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HIV, TB, Malaria more important than COVID to lower Africa - Dec 2021

Relative Burdens of the COVID-19, Malaria, Tuberculosis, and HIV/AIDS Epidemics in Sub-Saharan Africa

Am. J. Trop. Med. Hyg., 105(6), 2021,pp.1510-1515 doi:10.4269/ajtmh.21-0899
David Bell1 bell00david at gmail.com and Kristian Schultz Hansen2,3
1Independent Consultant, Issaquah, Washington;
2Department of Public Health and Centre for Health Economics and Policy, University of Copenhagen, Copenhagen, Denmark;
3The National Research Center of Working Environment, Copenhagen, Denmark

COVID-19 has had considerable global impact; however, in sub-Saharan Africa, it is one of several infectious disease priorities. Prioritization is normally guided by disease burden, but the highly age-dependent nature of COVID-19 and that of other infectious diseases make comparisons challenging unless considered through metrics that incorporate life-years lost and time lived with adverse health. Therefore, we compared the 2020 mortality and disability- adjusted life-years (DALYs) lost estimates for malaria, tuberculosis, and HIV/AIDS in sub-Saharan African populations with more than 12 months of COVID-19 burden (until the end of March 2021) by applying known age-related mortality to United Nations estimates of the age structure. We further compared exacerbations of disease burden predicted from the COVID- 19 public health response. Data were derived from public sources and predicted exacerbations were derived from those published by international agencies. For sub-Saharan African populations north of South Africa, the estimated recorded COVID-19 DALYs lost in 2020 were 3.7%, 2.3%, and 2.4% of those for tuberculosis, HIV/AIDS, and malaria, respectively. Predicted exacerbations of these diseases were greater than the estimated COVID-19 burden. Including South Africa and Lesotho, COVID-19 DALYs lost were < 12% of those for other compared diseases; furthermore, the mortality of compared diseases were dominant in all age groups younger than 65 years. This analysis suggests the relatively low impact of COVID-19. Although all four epidemics continue, tuberculosis, HIV/AIDS, and malaria remain far greater health priorities based on their disease burdens. Therefore, resource diversion to COVID-19 poses a high risk of increasing the overall disease burden and causing net harm, thereby further increasing global inequities in health and life expectancy.
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Note: Vitamin D may fight all 4 health problems

VitaminDWiki pages with MALARIA in title (9 as of Dec 2021)

This list is automatically updated

Items found: 9

VitaminDWiki - HIV category

45 HIV items   see also: Overview HIV and vitamin D   Immunity category: 247 items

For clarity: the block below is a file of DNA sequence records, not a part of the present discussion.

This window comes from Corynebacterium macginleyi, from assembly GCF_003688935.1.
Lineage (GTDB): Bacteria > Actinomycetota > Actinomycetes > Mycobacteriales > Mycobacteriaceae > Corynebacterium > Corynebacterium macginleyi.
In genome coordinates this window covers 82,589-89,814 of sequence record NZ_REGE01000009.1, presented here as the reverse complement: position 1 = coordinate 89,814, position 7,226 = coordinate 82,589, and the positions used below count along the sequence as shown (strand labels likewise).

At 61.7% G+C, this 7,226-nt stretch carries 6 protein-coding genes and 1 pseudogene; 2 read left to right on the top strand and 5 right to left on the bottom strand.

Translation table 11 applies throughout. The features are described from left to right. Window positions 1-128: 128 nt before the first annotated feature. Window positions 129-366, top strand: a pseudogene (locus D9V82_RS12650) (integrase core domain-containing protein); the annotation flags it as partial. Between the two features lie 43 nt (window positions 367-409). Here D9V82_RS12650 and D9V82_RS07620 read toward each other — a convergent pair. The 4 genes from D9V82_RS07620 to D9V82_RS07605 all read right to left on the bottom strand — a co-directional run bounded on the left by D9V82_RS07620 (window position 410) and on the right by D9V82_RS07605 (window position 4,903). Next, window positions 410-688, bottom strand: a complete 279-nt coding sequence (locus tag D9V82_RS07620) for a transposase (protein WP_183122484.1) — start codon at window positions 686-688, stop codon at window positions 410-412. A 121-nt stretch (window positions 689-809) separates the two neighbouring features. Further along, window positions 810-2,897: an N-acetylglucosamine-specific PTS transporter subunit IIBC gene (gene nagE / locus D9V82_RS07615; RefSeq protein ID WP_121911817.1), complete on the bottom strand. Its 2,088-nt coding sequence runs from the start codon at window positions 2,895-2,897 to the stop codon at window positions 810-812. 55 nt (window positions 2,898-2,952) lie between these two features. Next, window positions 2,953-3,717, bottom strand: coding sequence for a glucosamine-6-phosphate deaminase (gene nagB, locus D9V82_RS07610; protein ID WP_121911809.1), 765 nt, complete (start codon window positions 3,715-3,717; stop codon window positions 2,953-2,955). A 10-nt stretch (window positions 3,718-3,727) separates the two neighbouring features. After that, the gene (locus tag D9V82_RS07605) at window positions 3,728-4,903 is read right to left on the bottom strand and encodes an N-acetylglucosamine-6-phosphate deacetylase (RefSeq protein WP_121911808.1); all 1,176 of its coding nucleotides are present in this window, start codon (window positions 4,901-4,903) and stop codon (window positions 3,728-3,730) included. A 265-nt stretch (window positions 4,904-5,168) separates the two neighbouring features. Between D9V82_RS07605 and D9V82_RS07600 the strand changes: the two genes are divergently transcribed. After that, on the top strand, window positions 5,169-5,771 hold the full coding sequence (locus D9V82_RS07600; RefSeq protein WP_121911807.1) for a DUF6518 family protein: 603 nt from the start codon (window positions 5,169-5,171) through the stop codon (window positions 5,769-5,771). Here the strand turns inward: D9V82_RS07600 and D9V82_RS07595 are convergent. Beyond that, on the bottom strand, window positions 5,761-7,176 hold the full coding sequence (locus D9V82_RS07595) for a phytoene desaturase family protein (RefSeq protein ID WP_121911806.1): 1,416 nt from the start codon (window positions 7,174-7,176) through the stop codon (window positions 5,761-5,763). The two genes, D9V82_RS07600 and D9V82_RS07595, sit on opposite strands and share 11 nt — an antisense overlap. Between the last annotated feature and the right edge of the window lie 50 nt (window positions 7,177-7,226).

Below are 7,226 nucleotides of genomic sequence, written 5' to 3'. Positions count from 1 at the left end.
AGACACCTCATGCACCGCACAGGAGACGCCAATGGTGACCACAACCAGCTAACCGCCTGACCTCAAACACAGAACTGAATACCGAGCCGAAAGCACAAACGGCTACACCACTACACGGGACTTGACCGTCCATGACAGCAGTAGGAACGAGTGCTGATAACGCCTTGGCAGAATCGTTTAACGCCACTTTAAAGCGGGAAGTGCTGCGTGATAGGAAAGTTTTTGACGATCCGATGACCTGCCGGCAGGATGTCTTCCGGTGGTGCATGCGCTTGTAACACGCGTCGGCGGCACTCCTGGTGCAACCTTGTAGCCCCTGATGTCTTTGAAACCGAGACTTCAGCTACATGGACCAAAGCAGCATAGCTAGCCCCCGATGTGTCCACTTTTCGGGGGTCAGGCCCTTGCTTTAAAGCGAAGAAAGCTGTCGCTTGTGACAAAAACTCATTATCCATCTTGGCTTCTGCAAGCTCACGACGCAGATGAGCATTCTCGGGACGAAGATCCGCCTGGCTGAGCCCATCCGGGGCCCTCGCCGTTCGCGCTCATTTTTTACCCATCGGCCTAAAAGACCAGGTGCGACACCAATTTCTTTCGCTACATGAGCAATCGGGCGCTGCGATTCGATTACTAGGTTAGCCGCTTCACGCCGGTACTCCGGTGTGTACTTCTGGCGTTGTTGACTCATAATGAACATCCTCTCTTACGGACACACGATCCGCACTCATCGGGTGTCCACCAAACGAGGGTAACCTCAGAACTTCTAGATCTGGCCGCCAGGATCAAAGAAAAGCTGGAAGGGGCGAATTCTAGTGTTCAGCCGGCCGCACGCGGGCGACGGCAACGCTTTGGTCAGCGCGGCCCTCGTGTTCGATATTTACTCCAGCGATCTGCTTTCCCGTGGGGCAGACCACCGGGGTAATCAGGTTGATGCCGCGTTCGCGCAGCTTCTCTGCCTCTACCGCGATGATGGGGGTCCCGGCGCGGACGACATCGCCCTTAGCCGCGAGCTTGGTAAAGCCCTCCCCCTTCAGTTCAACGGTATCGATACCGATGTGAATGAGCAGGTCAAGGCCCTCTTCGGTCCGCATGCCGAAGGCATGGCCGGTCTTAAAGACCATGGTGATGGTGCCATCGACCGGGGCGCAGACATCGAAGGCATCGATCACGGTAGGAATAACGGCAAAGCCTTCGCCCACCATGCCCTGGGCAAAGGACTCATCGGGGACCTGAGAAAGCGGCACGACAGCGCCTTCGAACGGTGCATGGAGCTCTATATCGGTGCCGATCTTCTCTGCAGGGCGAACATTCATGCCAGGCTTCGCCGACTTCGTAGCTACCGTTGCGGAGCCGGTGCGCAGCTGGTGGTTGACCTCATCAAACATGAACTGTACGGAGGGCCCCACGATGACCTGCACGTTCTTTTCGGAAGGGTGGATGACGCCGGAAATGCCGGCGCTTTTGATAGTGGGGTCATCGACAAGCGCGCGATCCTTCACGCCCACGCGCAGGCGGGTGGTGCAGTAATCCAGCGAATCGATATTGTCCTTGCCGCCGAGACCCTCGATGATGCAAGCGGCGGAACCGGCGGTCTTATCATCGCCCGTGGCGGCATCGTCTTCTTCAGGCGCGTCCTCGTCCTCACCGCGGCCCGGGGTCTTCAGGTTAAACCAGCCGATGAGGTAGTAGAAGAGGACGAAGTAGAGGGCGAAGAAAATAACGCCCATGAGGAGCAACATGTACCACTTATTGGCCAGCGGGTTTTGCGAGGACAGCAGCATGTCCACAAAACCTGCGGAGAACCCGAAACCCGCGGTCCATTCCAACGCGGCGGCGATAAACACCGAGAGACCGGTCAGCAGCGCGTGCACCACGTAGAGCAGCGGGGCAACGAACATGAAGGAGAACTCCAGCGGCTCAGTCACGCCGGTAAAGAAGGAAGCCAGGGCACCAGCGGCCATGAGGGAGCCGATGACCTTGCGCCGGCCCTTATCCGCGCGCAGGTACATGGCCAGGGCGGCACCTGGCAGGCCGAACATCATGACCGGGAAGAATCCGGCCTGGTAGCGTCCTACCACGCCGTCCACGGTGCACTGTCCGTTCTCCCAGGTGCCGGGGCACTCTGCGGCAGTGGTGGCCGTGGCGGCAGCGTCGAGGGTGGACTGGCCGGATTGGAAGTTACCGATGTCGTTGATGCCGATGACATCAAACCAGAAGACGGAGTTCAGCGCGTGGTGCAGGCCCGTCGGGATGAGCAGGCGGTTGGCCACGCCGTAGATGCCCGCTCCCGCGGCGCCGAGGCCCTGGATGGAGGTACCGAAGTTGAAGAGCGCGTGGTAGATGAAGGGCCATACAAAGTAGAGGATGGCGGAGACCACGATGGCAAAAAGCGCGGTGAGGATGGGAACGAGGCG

Pregnant women in HIV therapy adding Vitamin D had 3X fewer deaths - RCT April 2022
HIV treatment augmented by high-dose vitamin D, daily or weekly – Dec 2021
Low vitamin D with HIV increases risk of infections – TB by 3.5X, CMV by 10.1X – Aug 2020
HIV therapy reduces Vitamin D levels, supplementation helps - Nov 2019
Cognitive problems 2X more likely if HIV and low vitamin D – June 2019
Use of Tenofovir disoproxil fumarate (Hepatitis-B, AIDS) requires more vitamin D – Sept 2018
Vertebral fractures 9X more likely in HIV patients having low vitamin D – Dec 2017
HIV patients helped by monthly 120,000 IU of Vitamin D – RCT Oct 2017
Those with HIV who doubled their vitamin D levels reduced their chance of death by 47 percent – Oct 2013

VitaminDWiki - TB Meta-analyses

VitaminDWiki - COVID-19 treated by Vitamin D - studies, reports, videos

VitaminDWiki - Overview Dark Skin and Vitamin D contains

FACT - - People with dark skins have more health problems and higher mortality rate than those with light skins
FACT - - People with dark skins have low levels of vitamin D
FACT - - People with light skins who have low vitamin D have health problems
OBSERVATION - - The health problems of whites with low level of vitamin D are similar to those with dark skins
CONCLUSION - - People with dark skins have more health problems due to low levels of vitamin D
African American Health Disparities are associated with low Vitamin D - Feb 2021
Low Vitamin D increases health problems - independent of skin color

Dark Skin studies: Pregnancy (25 studies),  Genetics (13 studies),  Vitamin D Binding Protein (8 studies),  Vitamin D Receptor (7 studies),  Diabetes (24 studies),   Cardiovascular (18 studies),  Mortality (11 studies), Intervention (17 studies) Click here to see the studies

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